Derek Taylor (7 May 1932 – 8 September 1997) was an English journalist, writer and publicist, best known for his work as press officer for The Beatles. He had started his career as a local journalist in Liverpool working for the Liverpool Daily Post and Echo - then becoming a North England-based writer for national British newspapers including the News Chronicle, the Sunday Dispatch, the Sunday Express. He also served as a regular columnist and theatre critic for the Daily Express.
Work with the Beatles
Taylor was a national journalist when he was assigned to write a review of a Beatles concert. He had been expected by his editors to write a piece critical of what at that time was considered by the national press as an inconsequential teen fad. However, Taylor was enchanted by the group and he sang their praises. Shortly afterwards, he was invited to meet the group and he soon became a trusted journalist in their circle.
As the Beatles gained national attention in Britain, Taylor's editors conceived of running a column ostensibly written by a Beatle to boost circulation, to be ghostwritten by Taylor. George Harrison was the Beatle eventually decided upon. Initially given only the right to approve or disapprove of the content, Harrison's dissection of the first draft turned the column into an ongoing collaboration between him and Taylor, with Harrison providing the stories and Taylor providing the polish.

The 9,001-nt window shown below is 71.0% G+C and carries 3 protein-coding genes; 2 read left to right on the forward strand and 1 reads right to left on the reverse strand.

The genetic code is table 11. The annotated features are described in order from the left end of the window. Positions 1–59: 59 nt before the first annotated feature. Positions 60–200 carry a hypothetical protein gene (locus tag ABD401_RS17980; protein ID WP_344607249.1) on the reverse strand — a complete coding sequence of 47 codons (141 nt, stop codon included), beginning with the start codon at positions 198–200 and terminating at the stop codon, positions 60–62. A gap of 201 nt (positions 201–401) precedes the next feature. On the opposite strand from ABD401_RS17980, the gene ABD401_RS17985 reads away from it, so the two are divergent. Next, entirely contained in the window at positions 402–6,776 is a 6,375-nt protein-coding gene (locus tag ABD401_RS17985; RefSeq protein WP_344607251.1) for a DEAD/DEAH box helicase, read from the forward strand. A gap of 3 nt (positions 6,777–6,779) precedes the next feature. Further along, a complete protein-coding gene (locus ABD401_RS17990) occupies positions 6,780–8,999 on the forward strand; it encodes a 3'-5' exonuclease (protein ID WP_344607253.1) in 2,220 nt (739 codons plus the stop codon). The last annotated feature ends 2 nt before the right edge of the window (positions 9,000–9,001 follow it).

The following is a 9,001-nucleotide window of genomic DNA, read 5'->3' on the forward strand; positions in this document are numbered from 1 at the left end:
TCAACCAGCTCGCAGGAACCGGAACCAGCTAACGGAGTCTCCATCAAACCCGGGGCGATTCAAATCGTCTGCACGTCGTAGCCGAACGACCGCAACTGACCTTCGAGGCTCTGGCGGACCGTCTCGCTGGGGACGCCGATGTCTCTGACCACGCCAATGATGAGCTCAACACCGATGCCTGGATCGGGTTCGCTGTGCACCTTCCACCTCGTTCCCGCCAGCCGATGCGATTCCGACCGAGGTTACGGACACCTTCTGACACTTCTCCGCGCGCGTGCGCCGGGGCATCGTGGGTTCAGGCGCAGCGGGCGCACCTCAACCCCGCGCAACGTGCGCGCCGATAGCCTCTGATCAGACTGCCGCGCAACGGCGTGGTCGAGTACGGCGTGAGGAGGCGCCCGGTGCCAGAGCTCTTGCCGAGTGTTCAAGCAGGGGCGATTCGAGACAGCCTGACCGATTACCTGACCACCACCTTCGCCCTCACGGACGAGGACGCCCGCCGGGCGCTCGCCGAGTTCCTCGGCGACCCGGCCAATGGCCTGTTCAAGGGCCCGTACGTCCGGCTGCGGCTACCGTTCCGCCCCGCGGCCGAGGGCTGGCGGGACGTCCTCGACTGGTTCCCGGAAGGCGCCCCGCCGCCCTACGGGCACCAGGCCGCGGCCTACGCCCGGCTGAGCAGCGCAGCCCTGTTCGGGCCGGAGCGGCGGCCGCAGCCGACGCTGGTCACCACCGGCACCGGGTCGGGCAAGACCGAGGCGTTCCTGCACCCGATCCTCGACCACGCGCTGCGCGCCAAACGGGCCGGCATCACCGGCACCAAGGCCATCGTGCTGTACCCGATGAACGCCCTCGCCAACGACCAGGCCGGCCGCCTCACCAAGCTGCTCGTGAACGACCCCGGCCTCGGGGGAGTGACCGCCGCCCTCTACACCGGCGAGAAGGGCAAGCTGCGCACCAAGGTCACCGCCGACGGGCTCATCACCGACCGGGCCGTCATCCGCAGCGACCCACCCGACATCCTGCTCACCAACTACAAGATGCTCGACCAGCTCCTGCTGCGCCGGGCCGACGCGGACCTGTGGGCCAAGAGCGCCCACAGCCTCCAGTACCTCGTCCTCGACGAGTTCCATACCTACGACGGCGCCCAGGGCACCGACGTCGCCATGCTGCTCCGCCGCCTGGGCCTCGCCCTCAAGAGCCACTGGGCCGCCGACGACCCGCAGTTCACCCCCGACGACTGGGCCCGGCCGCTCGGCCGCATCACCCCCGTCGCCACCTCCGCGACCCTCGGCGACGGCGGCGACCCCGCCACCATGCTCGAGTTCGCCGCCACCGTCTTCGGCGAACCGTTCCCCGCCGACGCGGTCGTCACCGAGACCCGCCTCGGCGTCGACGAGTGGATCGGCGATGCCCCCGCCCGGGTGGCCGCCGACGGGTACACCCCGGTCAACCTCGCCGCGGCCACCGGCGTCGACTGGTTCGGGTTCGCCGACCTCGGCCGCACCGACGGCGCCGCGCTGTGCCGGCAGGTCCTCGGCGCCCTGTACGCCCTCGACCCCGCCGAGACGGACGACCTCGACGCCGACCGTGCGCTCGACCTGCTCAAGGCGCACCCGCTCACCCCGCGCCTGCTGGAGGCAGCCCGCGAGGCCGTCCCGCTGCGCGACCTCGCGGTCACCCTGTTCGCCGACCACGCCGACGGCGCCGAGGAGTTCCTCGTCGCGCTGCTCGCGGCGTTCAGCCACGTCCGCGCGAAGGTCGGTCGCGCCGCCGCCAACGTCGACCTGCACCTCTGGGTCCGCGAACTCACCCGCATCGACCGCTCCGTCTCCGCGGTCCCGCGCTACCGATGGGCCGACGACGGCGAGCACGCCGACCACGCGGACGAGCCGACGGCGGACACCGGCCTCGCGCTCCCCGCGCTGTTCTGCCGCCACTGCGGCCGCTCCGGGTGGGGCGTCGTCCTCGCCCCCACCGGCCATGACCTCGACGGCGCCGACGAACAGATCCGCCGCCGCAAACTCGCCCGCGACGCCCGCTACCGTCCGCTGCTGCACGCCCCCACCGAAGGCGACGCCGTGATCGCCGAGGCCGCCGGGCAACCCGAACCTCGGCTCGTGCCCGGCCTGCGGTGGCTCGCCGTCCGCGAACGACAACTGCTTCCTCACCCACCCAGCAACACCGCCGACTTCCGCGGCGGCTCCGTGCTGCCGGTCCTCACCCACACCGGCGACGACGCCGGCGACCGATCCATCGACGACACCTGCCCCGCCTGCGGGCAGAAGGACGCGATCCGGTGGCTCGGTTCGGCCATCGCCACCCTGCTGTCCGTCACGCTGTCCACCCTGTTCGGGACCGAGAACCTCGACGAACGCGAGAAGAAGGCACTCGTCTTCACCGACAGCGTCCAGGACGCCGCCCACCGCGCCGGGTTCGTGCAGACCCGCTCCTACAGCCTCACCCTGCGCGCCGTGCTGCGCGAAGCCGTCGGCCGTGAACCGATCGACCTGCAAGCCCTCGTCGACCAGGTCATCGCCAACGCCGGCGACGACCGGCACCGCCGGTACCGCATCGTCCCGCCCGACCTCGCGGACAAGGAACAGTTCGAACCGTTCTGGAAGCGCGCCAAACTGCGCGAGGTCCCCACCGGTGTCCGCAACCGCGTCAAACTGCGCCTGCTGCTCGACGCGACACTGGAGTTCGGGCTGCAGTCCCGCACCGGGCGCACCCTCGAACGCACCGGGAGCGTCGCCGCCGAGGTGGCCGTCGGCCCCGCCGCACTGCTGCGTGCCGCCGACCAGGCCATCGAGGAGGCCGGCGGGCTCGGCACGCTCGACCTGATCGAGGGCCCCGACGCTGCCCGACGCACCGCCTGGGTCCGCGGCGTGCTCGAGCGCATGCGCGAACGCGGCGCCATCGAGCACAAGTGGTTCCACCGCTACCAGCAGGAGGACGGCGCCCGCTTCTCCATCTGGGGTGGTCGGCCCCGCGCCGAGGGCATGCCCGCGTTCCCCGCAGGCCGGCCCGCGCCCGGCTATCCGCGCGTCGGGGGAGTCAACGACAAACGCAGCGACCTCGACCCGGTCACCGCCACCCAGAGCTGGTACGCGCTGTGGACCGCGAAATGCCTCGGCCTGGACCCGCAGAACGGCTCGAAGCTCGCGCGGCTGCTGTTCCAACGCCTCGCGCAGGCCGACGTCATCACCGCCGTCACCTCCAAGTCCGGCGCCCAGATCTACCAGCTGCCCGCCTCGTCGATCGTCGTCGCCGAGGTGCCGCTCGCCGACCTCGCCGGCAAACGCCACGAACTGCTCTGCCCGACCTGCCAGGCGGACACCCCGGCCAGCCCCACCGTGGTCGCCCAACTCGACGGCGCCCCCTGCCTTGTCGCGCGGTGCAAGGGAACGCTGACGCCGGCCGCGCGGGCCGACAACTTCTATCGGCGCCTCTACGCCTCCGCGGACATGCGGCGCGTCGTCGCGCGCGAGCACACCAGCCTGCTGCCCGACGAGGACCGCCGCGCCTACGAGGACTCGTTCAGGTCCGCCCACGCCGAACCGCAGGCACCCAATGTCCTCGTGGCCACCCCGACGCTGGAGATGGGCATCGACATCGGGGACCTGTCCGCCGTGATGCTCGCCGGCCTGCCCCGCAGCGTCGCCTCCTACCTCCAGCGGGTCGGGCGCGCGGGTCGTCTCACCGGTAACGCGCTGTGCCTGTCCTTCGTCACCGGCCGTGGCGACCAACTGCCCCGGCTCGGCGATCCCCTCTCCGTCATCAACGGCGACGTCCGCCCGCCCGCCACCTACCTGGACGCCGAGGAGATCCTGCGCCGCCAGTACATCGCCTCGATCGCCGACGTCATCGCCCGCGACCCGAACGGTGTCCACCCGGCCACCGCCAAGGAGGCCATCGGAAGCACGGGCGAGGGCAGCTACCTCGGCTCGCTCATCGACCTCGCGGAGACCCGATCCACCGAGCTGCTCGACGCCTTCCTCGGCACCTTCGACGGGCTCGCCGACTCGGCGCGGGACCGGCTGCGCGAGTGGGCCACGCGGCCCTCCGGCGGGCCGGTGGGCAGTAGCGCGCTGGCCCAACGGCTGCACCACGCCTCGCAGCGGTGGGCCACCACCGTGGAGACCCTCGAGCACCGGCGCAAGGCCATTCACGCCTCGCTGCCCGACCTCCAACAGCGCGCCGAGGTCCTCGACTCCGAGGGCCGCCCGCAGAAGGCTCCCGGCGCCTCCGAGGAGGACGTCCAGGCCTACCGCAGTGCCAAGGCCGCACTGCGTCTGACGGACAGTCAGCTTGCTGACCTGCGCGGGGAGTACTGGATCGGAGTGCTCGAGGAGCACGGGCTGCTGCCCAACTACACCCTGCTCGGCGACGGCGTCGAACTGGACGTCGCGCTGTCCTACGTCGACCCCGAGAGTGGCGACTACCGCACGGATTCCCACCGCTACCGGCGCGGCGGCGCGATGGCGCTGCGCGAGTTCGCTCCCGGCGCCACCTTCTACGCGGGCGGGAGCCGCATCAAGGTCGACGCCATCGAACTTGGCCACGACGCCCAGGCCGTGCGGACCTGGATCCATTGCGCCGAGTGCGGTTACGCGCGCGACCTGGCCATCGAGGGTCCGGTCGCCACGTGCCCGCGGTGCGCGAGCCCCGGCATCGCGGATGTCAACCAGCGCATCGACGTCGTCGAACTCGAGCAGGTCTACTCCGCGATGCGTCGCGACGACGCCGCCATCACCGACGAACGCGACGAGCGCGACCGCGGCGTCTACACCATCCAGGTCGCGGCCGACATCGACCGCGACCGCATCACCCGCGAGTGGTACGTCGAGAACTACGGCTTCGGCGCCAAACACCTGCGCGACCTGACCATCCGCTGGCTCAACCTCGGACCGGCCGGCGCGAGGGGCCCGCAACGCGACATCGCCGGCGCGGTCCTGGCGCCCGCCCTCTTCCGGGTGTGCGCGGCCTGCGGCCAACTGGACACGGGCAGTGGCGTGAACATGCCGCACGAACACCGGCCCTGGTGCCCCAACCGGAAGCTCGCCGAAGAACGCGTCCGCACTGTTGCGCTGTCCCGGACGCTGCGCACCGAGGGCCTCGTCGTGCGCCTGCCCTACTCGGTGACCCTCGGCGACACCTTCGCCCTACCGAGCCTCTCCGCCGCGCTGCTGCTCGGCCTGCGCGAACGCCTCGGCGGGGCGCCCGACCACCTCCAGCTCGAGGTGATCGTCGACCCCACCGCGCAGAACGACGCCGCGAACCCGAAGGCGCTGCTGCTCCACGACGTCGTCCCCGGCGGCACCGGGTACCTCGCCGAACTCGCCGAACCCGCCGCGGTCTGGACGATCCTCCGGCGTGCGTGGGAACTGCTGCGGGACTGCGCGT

In early 1964, Beatles manager Brian Epstein hired Taylor away from his newspaper job, putting him in charge of Beatles press releases, and acting as media liaison for himself and the group. He subsequently became Epstein's personal assistant for a short period. In mid-1964 Taylor assisted Epstein in the writing of Epstein's autobiography A Cellarful of Noise. Taylor conducted interviews with Epstein for the book and then shaped the transcriptions of the audio recordings into a narrative - retaining most of Epstein's basic words.
Taylor served as press officer for the Beatles' first concert tour of the US in the summer of 1964 - resigning from his position at the end of the tour. Taylor then left the UK and moved with his growing family to California. In 1965 he started his own public relations company, providing publicity for groups such as The Byrds, The Beach Boys and Paul Revere and the Raiders. Among Taylor's skilful strategies was the positioning of The Byrds as being a new breed of American band with parallels to the Beatles - and encouraging nascent rock writers to perceive Beach Boys founder Brian Wilson as a musical genius. Taylor was a key participant in the team that produced the historic Monterey Pop Festival in 1967 and served as its publicist and spokesman.
George Harrison's song "Blue Jay Way" was written during Harrison's 1967 visit to California, on a foggy night waiting for Taylor and his wife to come visit ("There's a fog upon L.A. / And my friends have lost their way"). Finding a small electric organ in his rented house (on Blue Jay Way), Harrison worked on the song until they arrived.
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